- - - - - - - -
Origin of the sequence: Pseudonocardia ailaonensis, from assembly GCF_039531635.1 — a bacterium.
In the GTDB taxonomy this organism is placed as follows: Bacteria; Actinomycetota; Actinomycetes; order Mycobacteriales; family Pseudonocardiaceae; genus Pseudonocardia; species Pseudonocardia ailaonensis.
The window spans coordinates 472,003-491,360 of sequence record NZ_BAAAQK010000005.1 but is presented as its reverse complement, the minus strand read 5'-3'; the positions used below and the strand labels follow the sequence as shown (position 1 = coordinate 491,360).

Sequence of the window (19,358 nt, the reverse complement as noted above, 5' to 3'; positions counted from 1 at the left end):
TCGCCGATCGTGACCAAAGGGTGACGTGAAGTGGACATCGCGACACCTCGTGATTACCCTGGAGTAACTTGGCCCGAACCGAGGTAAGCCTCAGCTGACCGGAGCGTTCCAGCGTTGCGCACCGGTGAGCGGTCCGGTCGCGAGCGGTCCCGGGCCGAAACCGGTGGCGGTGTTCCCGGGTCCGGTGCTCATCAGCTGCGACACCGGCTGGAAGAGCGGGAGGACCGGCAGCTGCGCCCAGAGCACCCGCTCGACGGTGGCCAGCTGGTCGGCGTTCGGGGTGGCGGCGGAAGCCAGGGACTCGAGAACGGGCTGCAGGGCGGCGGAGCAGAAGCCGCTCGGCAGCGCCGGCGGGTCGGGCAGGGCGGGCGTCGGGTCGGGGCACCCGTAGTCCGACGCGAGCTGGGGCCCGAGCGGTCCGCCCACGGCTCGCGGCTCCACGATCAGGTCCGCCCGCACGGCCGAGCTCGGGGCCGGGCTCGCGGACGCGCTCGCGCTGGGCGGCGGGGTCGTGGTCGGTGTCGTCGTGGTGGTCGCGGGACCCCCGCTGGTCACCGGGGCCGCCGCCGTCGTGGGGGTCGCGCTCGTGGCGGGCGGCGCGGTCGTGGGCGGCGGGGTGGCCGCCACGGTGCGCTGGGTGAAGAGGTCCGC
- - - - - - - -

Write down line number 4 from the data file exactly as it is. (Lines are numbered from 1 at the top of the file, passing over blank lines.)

Sequence of the window (19,358 nt, the reverse complement as noted above, 5' to 3'; positions counted from 1 at the left end):